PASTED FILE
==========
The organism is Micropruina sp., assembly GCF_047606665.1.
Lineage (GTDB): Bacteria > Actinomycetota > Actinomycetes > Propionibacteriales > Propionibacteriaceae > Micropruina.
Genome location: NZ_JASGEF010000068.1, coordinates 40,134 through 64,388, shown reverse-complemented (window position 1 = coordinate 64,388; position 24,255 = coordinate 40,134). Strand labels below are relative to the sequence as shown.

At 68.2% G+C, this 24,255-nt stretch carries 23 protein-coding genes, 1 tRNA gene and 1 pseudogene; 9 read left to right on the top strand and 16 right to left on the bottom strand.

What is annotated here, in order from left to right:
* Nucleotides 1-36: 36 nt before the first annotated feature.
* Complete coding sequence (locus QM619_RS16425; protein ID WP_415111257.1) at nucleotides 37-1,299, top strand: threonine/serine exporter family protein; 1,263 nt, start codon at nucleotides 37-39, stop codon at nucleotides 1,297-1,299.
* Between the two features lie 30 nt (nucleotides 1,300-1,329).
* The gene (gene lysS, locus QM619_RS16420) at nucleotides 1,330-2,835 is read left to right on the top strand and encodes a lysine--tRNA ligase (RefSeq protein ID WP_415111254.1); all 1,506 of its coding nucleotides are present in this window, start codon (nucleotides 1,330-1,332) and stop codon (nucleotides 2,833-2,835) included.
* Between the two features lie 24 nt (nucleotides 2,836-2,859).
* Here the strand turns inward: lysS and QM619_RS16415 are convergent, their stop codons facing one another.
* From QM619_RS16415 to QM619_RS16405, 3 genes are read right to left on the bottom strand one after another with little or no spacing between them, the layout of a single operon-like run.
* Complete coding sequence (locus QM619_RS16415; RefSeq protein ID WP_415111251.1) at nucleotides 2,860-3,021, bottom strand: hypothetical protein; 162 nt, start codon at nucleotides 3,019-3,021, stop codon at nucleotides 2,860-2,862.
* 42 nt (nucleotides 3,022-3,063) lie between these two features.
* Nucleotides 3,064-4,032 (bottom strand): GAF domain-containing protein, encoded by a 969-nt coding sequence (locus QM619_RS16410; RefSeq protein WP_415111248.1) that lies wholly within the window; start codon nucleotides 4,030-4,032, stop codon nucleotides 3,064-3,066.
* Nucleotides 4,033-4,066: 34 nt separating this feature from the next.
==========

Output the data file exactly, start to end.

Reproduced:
The organism is Micropruina sp., assembly GCF_047606665.1.
Lineage (GTDB): Bacteria > Actinomycetota > Actinomycetes > Propionibacteriales > Propionibacteriaceae > Micropruina.
Genome location: NZ_JASGEF010000068.1, coordinates 40,134 through 64,388, shown reverse-complemented (window position 1 = coordinate 64,388; position 24,255 = coordinate 40,134). Strand labels below are relative to the sequence as shown.

At 68.2% G+C, this 24,255-nt stretch carries 23 protein-coding genes, 1 tRNA gene and 1 pseudogene; 9 read left to right on the top strand and 16 right to left on the bottom strand.

What is annotated here, in order from left to right:
* Nucleotides 1-36: 36 nt before the first annotated feature.
* Complete coding sequence (locus QM619_RS16425; protein ID WP_415111257.1) at nucleotides 37-1,299, top strand: threonine/serine exporter family protein; 1,263 nt, start codon at nucleotides 37-39, stop codon at nucleotides 1,297-1,299.
* Between the two features lie 30 nt (nucleotides 1,300-1,329).
* The gene (gene lysS, locus QM619_RS16420) at nucleotides 1,330-2,835 is read left to right on the top strand and encodes a lysine--tRNA ligase (RefSeq protein ID WP_415111254.1); all 1,506 of its coding nucleotides are present in this window, start codon (nucleotides 1,330-1,332) and stop codon (nucleotides 2,833-2,835) included.
* Between the two features lie 24 nt (nucleotides 2,836-2,859).
* Here the strand turns inward: lysS and QM619_RS16415 are convergent, their stop codons facing one another.
* From QM619_RS16415 to QM619_RS16405, 3 genes are read right to left on the bottom strand one after another with little or no spacing between them, the layout of a single operon-like run.
* Complete coding sequence (locus QM619_RS16415; RefSeq protein ID WP_415111251.1) at nucleotides 2,860-3,021, bottom strand: hypothetical protein; 162 nt, start codon at nucleotides 3,019-3,021, stop codon at nucleotides 2,860-2,862.
* 42 nt (nucleotides 3,022-3,063) lie between these two features.
* Nucleotides 3,064-4,032 (bottom strand): GAF domain-containing protein, encoded by a 969-nt coding sequence (locus QM619_RS16410; RefSeq protein WP_415111248.1) that lies wholly within the window; start codon nucleotides 4,030-4,032, stop codon nucleotides 3,064-3,066.
* Nucleotides 4,033-4,066: 34 nt separating this feature from the next.